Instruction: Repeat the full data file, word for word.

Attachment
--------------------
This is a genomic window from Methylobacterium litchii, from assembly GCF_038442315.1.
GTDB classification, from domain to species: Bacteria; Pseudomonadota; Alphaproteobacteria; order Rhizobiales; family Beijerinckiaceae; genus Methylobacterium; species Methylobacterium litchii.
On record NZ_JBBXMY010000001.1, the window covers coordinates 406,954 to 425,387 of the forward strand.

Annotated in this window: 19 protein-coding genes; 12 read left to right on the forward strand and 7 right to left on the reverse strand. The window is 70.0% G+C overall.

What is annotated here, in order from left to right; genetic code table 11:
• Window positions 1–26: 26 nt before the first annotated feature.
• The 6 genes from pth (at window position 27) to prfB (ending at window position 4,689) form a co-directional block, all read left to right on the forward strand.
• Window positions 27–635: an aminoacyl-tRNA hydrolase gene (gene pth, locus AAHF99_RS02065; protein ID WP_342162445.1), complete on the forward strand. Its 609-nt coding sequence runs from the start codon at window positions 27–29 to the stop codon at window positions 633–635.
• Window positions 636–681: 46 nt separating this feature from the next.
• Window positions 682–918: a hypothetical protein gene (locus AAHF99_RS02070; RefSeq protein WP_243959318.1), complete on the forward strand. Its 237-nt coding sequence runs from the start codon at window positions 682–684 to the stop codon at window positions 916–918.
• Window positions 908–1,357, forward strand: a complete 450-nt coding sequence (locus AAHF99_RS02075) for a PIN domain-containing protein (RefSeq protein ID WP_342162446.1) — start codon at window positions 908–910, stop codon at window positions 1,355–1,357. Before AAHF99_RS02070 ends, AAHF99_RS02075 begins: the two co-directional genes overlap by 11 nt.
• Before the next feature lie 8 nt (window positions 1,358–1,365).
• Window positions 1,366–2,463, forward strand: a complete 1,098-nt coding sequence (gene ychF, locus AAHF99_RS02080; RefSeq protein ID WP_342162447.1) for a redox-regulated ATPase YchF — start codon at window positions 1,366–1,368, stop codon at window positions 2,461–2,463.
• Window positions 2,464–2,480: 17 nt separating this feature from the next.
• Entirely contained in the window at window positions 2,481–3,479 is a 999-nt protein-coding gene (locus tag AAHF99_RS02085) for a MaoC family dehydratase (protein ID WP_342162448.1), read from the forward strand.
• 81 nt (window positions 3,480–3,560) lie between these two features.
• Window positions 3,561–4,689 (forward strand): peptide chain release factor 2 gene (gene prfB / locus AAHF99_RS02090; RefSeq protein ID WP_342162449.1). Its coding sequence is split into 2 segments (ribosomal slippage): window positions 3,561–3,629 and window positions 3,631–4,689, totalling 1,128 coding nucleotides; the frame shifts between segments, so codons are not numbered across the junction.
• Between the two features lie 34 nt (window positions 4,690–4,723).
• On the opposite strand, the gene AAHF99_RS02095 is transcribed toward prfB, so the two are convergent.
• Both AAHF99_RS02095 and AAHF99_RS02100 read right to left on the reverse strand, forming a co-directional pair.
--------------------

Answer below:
This is a genomic window from Methylobacterium litchii, from assembly GCF_038442315.1.
GTDB classification, from domain to species: Bacteria; Pseudomonadota; Alphaproteobacteria; order Rhizobiales; family Beijerinckiaceae; genus Methylobacterium; species Methylobacterium litchii.
On record NZ_JBBXMY010000001.1, the window covers coordinates 406,954 to 425,387 of the forward strand.

Annotated in this window: 19 protein-coding genes; 12 read left to right on the forward strand and 7 right to left on the reverse strand. The window is 70.0% G+C overall.

What is annotated here, in order from left to right; genetic code table 11:
• Window positions 1–26: 26 nt before the first annotated feature.
• The 6 genes from pth (at window position 27) to prfB (ending at window position 4,689) form a co-directional block, all read left to right on the forward strand.
• Window positions 27–635: an aminoacyl-tRNA hydrolase gene (gene pth, locus AAHF99_RS02065; protein ID WP_342162445.1), complete on the forward strand. Its 609-nt coding sequence runs from the start codon at window positions 27–29 to the stop codon at window positions 633–635.
• Window positions 636–681: 46 nt separating this feature from the next.
• Window positions 682–918: a hypothetical protein gene (locus AAHF99_RS02070; RefSeq protein WP_243959318.1), complete on the forward strand. Its 237-nt coding sequence runs from the start codon at window positions 682–684 to the stop codon at window positions 916–918.
• Window positions 908–1,357, forward strand: a complete 450-nt coding sequence (locus AAHF99_RS02075) for a PIN domain-containing protein (RefSeq protein ID WP_342162446.1) — start codon at window positions 908–910, stop codon at window positions 1,355–1,357. Before AAHF99_RS02070 ends, AAHF99_RS02075 begins: the two co-directional genes overlap by 11 nt.
• Before the next feature lie 8 nt (window positions 1,358–1,365).
• Window positions 1,366–2,463, forward strand: a complete 1,098-nt coding sequence (gene ychF, locus AAHF99_RS02080; RefSeq protein ID WP_342162447.1) for a redox-regulated ATPase YchF — start codon at window positions 1,366–1,368, stop codon at window positions 2,461–2,463.
• Window positions 2,464–2,480: 17 nt separating this feature from the next.
• Entirely contained in the window at window positions 2,481–3,479 is a 999-nt protein-coding gene (locus tag AAHF99_RS02085) for a MaoC family dehydratase (protein ID WP_342162448.1), read from the forward strand.
• 81 nt (window positions 3,480–3,560) lie between these two features.
• Window positions 3,561–4,689 (forward strand): peptide chain release factor 2 gene (gene prfB / locus AAHF99_RS02090; RefSeq protein ID WP_342162449.1). Its coding sequence is split into 2 segments (ribosomal slippage): window positions 3,561–3,629 and window positions 3,631–4,689, totalling 1,128 coding nucleotides; the frame shifts between segments, so codons are not numbered across the junction.
• Between the two features lie 34 nt (window positions 4,690–4,723).
• On the opposite strand, the gene AAHF99_RS02095 is transcribed toward prfB, so the two are convergent.
• Both AAHF99_RS02095 and AAHF99_RS02100 read right to left on the reverse strand, forming a co-directional pair.